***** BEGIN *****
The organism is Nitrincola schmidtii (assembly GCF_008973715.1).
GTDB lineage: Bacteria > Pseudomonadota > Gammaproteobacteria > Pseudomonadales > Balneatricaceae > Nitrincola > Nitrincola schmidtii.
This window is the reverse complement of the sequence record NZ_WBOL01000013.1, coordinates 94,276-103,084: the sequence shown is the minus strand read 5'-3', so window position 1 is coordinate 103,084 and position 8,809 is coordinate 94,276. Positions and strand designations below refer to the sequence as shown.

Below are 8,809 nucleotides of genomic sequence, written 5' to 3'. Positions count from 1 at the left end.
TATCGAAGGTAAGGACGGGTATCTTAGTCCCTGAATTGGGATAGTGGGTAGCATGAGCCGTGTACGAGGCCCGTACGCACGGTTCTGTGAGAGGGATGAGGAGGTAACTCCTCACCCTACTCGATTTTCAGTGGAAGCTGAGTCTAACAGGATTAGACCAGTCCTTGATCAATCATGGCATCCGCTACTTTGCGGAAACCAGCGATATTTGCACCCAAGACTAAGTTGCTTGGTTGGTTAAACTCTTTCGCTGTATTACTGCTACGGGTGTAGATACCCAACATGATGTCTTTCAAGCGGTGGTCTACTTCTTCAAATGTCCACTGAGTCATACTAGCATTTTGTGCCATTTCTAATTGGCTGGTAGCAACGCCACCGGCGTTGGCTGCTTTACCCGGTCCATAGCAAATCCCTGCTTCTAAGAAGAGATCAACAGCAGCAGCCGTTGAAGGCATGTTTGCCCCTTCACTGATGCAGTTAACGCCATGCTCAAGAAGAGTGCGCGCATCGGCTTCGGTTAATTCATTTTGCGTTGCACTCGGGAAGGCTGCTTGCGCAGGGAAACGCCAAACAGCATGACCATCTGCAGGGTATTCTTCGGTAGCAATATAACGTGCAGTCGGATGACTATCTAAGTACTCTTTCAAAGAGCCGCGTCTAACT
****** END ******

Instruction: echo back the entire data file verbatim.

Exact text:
The organism is Nitrincola schmidtii (assembly GCF_008973715.1).
GTDB lineage: Bacteria > Pseudomonadota > Gammaproteobacteria > Pseudomonadales > Balneatricaceae > Nitrincola > Nitrincola schmidtii.
This window is the reverse complement of the sequence record NZ_WBOL01000013.1, coordinates 94,276-103,084: the sequence shown is the minus strand read 5'-3', so window position 1 is coordinate 103,084 and position 8,809 is coordinate 94,276. Positions and strand designations below refer to the sequence as shown.

Below are 8,809 nucleotides of genomic sequence, written 5' to 3'. Positions count from 1 at the left end.
TATCGAAGGTAAGGACGGGTATCTTAGTCCCTGAATTGGGATAGTGGGTAGCATGAGCCGTGTACGAGGCCCGTACGCACGGTTCTGTGAGAGGGATGAGGAGGTAACTCCTCACCCTACTCGATTTTCAGTGGAAGCTGAGTCTAACAGGATTAGACCAGTCCTTGATCAATCATGGCATCCGCTACTTTGCGGAAACCAGCGATATTTGCACCCAAGACTAAGTTGCTTGGTTGGTTAAACTCTTTCGCTGTATTACTGCTACGGGTGTAGATACCCAACATGATGTCTTTCAAGCGGTGGTCTACTTCTTCAAATGTCCACTGAGTCATACTAGCATTTTGTGCCATTTCTAATTGGCTGGTAGCAACGCCACCGGCGTTGGCTGCTTTACCCGGTCCATAGCAAATCCCTGCTTCTAAGAAGAGATCAACAGCAGCAGCCGTTGAAGGCATGTTTGCCCCTTCACTGATGCAGTTAACGCCATGCTCAAGAAGAGTGCGCGCATCGGCTTCGGTTAATTCATTTTGCGTTGCACTCGGGAAGGCTGCTTGCGCAGGGAAACGCCAAACAGCATGACCATCTGCAGGGTATTCTTCGGTAGCAATATAACGTGCAGTCGGATGACTATCTAAGTACTCTTTCAAAGAGCCGCGTCTAACT